Kevin James Bennett
By Kevin James
What is a Smoky
This is an
enduring eye make-up application trend that doesn’t appear to be budging a
centimeter any time soon.
There are many
schools of thought surrounding what is considered a smoky eye. In its purest sense, smudging dark or rich
colors around the entire eye creates a smoky eye. The smudging creates a mysterious, sexy,
unstructured look that is in direct contrast to a more architectural or linear
application of solid pencil or liquid liner. The level of “smoke” can be
subtle, playful or amped up to a five-alarm scorcher.
The key to the
perfect smoky eye is proper blending. Colors must blend together seamlessly to
prevent a harsh or cheap look. Make sure you graduate rich or dark colors to
lighter or less saturated colors. Without impeccable blending, you’ll end up
with raccoon eyes (think Alice Cooper or Ozzy Osbourne).
These are the
items you’ll need to create a basic smoky eye:
· Eye primer (optional, but a VERY strong
· Multiple eye shadows in one shade family
(browns, grays, or taupes) that go from light to dark.
· Eyeliner (pencil, kohl, cream—anything
you can smudge)
· Mascara (in rich black—this is a
smoky eye, so no need for subtlety)
· Eye make-up brushes
· Eye make-up remover and Q-tips (for
Prepping the lid: This is an optional step, but highly
recommended. Why go through the process of creating a flawless make-up
application, only to have it melt into the crease of the eyelid? There are lots of professional eye-shadow
primers out there that prepare the eye for a long-lasting make-up application
and camouflage discoloration on the lid so eye shadow applies true to color. I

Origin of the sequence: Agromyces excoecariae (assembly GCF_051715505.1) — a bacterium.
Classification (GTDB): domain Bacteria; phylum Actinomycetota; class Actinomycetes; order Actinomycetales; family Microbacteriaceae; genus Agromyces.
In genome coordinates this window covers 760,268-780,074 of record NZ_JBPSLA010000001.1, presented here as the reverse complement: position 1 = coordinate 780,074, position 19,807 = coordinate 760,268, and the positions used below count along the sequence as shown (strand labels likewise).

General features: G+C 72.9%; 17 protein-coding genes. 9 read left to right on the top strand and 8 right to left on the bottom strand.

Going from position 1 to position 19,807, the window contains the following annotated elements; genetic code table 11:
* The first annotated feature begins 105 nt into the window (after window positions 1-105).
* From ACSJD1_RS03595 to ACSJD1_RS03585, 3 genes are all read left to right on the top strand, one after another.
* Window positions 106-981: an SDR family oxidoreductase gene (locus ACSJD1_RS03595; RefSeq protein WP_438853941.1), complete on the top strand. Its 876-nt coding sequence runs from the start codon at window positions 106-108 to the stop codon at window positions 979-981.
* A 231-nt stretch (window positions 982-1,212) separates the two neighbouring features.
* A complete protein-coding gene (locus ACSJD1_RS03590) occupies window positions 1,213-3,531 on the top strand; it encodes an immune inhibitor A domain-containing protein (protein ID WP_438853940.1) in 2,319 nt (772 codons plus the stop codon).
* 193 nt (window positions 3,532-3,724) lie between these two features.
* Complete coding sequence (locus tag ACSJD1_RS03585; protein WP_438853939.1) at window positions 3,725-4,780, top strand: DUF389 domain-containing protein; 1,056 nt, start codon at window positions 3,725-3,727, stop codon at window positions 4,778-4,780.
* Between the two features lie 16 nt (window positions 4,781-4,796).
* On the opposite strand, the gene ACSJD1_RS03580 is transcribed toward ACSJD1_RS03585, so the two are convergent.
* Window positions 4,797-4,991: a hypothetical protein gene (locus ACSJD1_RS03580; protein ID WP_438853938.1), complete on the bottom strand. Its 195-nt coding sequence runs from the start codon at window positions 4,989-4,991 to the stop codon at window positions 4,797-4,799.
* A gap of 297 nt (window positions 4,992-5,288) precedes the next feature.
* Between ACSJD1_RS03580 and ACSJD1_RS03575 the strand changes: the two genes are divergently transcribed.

apply over the entire lid, blending to the inner corner (next to the bridge of
the nose) and up to the brow.
Eyeliner: This step will determine the success of
your entire application. Apply a black, dark brown or charcoal liner thickly
and very closely to the lash line on the upper lid. Take a small eye-shadow
brush and smudge the line so there is no hard edge. Make a much finer line
along the lower lashes and smudge the same way.
Shadows: I like using three colors to give my
smoky eye great visual depth. Let’s try this with some simple cream to brown colors.
Apply the lightest shade from the crease upward onto the brow bone. I usually
use a soft cream or sand color for this step. Cover the lid only with a medium
brown (try a rich caramel tone) and blend up into the crease. Finally, use a very dark brown at the lash line
and blend up on to the lid. Step back and take a look: Can you see where one
color begins and the next ends? Then
BLEND MORE. The transitions should be seamless.
Mascara: You’re going to want very dense, lush-looking
lashes for this smoky look. That means
multiple coats. I have always had the most success applying two-three light
coats of a volumizing mascara on upper lashes and at least one coat on
EXTRA CREDIT: When you want to create a bombshell
look, apply a sparse strip of false lashes (not individuals) to the upper lid. Then
“lock” that strip to the natural lashes with at least two coats of VERY black
mascara. Two coats on the lower lashes complete this luscious look.
So there you
have the basic smoky eye.
Color Me Smoky: How about switching
it up and adding some unexpected color? Changing the eye shadow to vibrant or saturated colors will immediately
give your smoky eye a distinctive look. Replace the neutrals with purples and
blues. Amp it straight to the stratosphere with a decadent iridescent green or
teal (very 1920s). With the correct technique and plenty of practice (blend,
blend, blend), the possibilities are endless!
Lip Service: For a truly balanced look, always pair
smoky eyes with a nude lip. You don’t want a strongly colored mouth to compete
with the intensity you’ve created on the eyes. In a pinch, I rub some concealer
over a well-conditioned lip and top it with either plain or shimmering clear